Heck, not even consoles are enough for me anymore, my dreams of holding a device to play it in my hands is a reality thanks to Xbox Cloud Gaming. In fact, for the past week or two, I’ve split my time between my phone and Gamesir controller, to the PS3 version, and I will say that while waiting desperately for a Switch version of Dragon Age, playing it on a smartphone does somewhat quench the first I feel.
Nonetheless, as with any time that I complete this game, I can’t help but wonder why I can’t play it on Switch when everything about the game honestly screams ‘Switch port.’ I have no doubt that there’s a place for it on Switch. Besides what I’ve already discussed in the sense of it being a win-win for EA and consumers, let’s look at it objectively – can the Switch run it? Of course, it can.
As I already stated, you just need to look at the fact Skyrim and the Witcher 3: Wild Hunt have a place on Nintendo’s platform, those titles are proof that performance concerns aren’t the issue, or at least they shouldn’t be. Dragon Age: Origins is a 2009 title, current-gen hardware shouldn’t struggle, and that includes the Nintendo Switch.
But, let’s take a step back, let’s be fair about this, and look at it from EA’s side. Perhaps that can shine some light on the continuously baffling decision not to port the RPGs to Switch. We know it’s not performance. In fact, I’d argue that this is a reason to do it, as the performance could do with a few improvements if we’re completely honest about that.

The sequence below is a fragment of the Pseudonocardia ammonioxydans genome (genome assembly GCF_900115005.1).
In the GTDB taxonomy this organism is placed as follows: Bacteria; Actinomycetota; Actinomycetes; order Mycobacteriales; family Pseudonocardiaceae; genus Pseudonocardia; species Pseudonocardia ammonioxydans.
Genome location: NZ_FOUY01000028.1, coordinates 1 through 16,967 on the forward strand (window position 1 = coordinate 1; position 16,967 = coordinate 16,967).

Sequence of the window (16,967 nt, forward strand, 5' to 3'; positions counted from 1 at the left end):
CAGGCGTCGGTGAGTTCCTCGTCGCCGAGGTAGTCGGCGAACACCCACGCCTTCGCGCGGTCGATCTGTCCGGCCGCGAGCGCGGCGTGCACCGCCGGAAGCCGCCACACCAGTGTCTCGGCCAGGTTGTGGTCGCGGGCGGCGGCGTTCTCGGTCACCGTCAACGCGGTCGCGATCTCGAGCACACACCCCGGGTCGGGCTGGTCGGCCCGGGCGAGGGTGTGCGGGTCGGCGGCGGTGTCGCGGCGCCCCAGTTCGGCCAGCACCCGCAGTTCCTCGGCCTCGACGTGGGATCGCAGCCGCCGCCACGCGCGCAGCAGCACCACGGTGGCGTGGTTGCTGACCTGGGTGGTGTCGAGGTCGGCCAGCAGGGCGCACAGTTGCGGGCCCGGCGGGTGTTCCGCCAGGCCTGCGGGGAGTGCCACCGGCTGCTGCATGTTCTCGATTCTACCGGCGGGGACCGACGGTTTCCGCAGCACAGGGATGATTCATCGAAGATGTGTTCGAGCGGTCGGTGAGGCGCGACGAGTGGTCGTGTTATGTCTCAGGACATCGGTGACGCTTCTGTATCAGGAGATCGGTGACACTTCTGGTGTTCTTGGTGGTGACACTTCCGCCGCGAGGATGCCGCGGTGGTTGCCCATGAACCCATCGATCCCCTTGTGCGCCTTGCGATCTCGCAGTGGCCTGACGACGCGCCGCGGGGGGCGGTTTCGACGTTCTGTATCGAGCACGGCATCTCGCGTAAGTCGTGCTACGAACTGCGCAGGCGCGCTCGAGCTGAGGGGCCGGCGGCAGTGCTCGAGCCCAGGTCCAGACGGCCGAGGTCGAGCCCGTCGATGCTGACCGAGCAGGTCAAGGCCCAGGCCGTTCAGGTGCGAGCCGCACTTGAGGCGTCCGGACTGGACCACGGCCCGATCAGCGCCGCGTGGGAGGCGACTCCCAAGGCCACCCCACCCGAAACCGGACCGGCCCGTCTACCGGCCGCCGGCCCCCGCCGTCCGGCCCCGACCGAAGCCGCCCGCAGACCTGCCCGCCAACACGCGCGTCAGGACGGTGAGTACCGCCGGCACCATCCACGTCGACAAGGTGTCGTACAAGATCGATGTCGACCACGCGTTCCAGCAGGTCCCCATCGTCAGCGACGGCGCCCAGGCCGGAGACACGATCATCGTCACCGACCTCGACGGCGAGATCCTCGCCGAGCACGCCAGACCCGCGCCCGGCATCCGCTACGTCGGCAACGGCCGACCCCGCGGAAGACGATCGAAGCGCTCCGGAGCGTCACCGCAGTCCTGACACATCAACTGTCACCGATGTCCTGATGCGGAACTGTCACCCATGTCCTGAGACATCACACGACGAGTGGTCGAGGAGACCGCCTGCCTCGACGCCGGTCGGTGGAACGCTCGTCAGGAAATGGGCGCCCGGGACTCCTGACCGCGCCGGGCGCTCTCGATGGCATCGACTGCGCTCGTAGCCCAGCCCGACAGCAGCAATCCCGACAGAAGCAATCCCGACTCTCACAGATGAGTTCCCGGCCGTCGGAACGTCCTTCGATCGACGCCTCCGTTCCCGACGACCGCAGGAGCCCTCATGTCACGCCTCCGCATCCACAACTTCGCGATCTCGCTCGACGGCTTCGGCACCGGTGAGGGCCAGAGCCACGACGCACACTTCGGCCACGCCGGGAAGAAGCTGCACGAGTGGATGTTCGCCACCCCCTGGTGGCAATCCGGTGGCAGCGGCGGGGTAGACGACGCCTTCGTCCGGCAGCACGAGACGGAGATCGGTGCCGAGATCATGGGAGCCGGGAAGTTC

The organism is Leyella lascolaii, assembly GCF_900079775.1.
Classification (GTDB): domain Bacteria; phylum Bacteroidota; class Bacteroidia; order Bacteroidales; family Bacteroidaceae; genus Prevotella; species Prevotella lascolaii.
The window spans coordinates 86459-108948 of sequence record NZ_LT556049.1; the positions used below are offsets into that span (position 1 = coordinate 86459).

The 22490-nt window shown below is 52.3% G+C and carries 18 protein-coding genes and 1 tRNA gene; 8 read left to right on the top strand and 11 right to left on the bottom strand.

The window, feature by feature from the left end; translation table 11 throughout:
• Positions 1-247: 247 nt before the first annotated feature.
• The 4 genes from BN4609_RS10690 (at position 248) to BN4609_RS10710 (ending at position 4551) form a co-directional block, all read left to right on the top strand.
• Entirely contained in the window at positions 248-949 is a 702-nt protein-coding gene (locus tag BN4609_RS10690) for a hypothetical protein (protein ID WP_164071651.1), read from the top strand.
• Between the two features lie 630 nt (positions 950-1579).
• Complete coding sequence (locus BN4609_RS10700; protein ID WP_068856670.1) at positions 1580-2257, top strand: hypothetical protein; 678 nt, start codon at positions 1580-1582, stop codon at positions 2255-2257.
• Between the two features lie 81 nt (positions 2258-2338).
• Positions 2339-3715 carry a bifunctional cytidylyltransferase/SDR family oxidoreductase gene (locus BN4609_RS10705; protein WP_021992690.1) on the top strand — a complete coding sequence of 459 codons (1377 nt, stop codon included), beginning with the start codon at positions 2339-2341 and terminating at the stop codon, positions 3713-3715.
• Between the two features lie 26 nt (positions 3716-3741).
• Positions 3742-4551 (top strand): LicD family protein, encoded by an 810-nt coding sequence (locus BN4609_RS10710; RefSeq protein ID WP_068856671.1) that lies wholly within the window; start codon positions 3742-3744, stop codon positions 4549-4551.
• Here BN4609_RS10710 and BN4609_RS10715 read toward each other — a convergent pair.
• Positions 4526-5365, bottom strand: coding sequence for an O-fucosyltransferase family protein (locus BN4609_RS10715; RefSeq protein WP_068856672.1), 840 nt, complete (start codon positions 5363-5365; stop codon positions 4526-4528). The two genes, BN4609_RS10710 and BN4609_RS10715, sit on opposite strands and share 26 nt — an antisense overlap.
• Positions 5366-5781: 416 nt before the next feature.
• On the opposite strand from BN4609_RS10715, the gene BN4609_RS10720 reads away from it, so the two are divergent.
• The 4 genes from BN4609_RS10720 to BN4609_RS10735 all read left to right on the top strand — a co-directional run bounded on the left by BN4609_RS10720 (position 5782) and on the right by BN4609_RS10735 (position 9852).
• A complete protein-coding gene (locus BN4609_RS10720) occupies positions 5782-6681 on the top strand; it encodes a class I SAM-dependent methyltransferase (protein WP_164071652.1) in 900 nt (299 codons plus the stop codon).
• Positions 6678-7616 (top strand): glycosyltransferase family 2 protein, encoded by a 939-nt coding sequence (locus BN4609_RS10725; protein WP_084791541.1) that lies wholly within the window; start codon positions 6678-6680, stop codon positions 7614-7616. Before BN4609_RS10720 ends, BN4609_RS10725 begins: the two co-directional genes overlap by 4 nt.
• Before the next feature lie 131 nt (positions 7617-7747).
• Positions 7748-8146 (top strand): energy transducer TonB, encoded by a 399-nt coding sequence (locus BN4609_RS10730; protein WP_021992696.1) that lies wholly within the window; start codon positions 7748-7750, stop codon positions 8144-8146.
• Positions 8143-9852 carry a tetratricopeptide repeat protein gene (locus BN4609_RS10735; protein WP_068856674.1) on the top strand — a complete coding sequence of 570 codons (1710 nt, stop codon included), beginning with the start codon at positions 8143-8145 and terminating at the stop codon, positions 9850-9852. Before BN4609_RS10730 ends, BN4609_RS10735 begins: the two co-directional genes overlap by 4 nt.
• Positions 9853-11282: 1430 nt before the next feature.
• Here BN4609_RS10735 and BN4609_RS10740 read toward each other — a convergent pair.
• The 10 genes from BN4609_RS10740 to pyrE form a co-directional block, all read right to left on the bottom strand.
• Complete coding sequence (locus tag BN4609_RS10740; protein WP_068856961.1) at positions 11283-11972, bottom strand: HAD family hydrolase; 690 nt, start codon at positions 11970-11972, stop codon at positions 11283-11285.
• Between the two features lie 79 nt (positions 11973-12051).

We also know that it isn’t going to cost a ton of time to port a series of games to the Switch, particularly when the titles in question are from 2009, 2011, and 2013, respectively. Or, maybe this is part of the issue after all, big things are going on, and there’s no time to spare? Though this seems redundant to me, especially since it’s a high payout guarantee.
See, I could go on, but each time I think I crack what EA is thinking, the tables turn, and it becomes yet another arrow in a quiver full of reasoning that offers support to a DA Switch port, while it also nullifies the potential arguments that explain the continuous disappointment we all feel.
I’m going to throw something else out there, a marketing tactic. Think about it? Yet another reason to throw Dragon Age on Switch is to reach a new demographic, one that may have plenty of players that didn’t get the chance to enjoy the original games – this could well convert into more fans for the fantasy series, and what an opportune time for this to happen.
Dragon Age: Dreadwolf is coming. We know this, so why not make the game attractive to a wider audience? Switch players could try a port for cheap, fall in love with the world like so many before them, and then keep DA:4 on their radar, especially if they also happen to have a PS5, Xbox Series X, or PC – the platforms we know for a fact the latest title is coming to.
All logic screams that giving the people what they want – another chance to play through a phenomenal series – is the best course of action. Unfortunately, it seems that destiny dictates I continue to torture myself with hopes and dreams that Electronic Arts doesn’t want to fulfil – until it finally wakes up and smells the money, at least.